- A great culture is critical to a great organization
In our way of looking at creating an extraordinary, highly successful organization, the mission, company vision, strategic objective and key objectives set forth the organization’s philosophy and direction. The next step is to create a very specific, clear and well-articulated corporate culture which establishes the “rules of the road.”
Every organization has a “culture.” Usually, the corporate culture evolves over time, rarely is it in writing, and, even worse, most people don’t know exactly what it is. Surely, some of the best-known companies like Google, Apple and the like have a corporate culture that is obvious and clear to everyone, but that is mostly not the case.
- Most people have a very limited view of what a culture is
Some think that the corporate culture consists of the look and feel of a company, and that is surely part of it. For example, Google Inc. is well known for its employee-friendly culture. It defines itself as unconventional and offers perks such as telecommuting, flextime, tuition reimbursement, free employee lunches and, at its corporate headquarters in Mountain View, California, on-site services like oil changes, massages, fitness classes, car washes and hair stylists.
I had the great opportunity to do a program for LinkedIn at one of its facilities in Sunnyvale, California. When I walked into the building, they had their own coffee facility where the barista would make you whatever you liked. Half of the top floor was a huge cafeteria where everyone gathered for breakfast, lunch and even dinner. The other half of the floor was a huge living room where employees could gather to talk and innovate.
- The culture of an organization is more than just employee perks
While these employee-friendly perks are surely wonderful and contribute to creating a corporate culture that attracts many talented people, our view of a corporate culture goes much further. Again, we view corporate culture as the “rules of the road” that employees are expected to follow on a day-to-day basis.
Look at it this way: If you were going to take a bus trip with a group of people, which trip was going to last for months, years, even decades, wouldn’t you want to know, very clearly, right up front, what was going to be expected of you and everyone else? In our view, this is exactly why we recommend creating a written corporate culture which is clear, specific and well-articulated.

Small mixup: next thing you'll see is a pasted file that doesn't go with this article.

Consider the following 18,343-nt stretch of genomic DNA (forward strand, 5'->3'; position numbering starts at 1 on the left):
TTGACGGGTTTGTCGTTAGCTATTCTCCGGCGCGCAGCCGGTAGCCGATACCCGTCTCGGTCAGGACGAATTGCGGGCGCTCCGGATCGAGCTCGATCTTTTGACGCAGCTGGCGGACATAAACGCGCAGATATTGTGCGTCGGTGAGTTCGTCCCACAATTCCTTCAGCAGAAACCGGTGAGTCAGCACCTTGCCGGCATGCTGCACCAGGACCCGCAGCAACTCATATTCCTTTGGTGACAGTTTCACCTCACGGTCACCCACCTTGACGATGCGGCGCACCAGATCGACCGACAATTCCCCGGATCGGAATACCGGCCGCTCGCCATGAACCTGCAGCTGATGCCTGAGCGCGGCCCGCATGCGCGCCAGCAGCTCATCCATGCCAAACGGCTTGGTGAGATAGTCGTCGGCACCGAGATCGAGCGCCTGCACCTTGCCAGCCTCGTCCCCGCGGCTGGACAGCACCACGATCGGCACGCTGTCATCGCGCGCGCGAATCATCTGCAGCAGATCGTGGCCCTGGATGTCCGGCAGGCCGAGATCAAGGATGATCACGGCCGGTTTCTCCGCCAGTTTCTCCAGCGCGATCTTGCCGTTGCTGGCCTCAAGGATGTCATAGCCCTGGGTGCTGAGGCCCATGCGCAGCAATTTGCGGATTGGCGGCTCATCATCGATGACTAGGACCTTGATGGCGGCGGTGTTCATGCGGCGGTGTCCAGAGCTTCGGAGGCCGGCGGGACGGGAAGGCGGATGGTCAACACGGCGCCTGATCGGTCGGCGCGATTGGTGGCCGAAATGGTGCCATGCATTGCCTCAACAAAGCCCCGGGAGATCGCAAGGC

An organization’s culture establishes what behavior is acceptable and expected and what is not. It covers how people are expected to act individually, with each other, with the organization’s customers and vendors, and with the community at large. In this manner, the corporate culture makes things clear to everyone and eliminates the confusion and mischief which occurs all too frequently.
- Here’s an example of where having a clear culture statement helps
Here’s an example of where a clear, written corporate culture statement solved what could have been a situation where an employer remained frustrated with an employee or the employee got fired. As the situation unfolded, the employee, who I will call John, consistently did not follow a couple of the rules of how he was expected to operate with other employees. So, one Friday afternoon, the company owner, who I will call Sally, sat down with John with a copy of the corporate culture in hand and asked him to read the paragraphs he was violating.
After he had done so, she asked him simply if he understood what he had just read. Answering yes, she then asked how come he didn’t follow those rules. He hemmed and hawed and made some excuses but promised to do better. Nothing improved so the same conversation was had the following Friday with the same result. Again, there was no improvement in his behavior.
- The hammer got thrown down
So, the following Friday, Sally informed John that he was now the beneficiary of a two-week, unpaid vacation. John was stunned. He didn’t want to take off for two weeks without pay! He pleaded and promised to do better, to no avail. Sally said he could use the two weeks to decide if he wanted to reapply for his job and agree to follow the rules.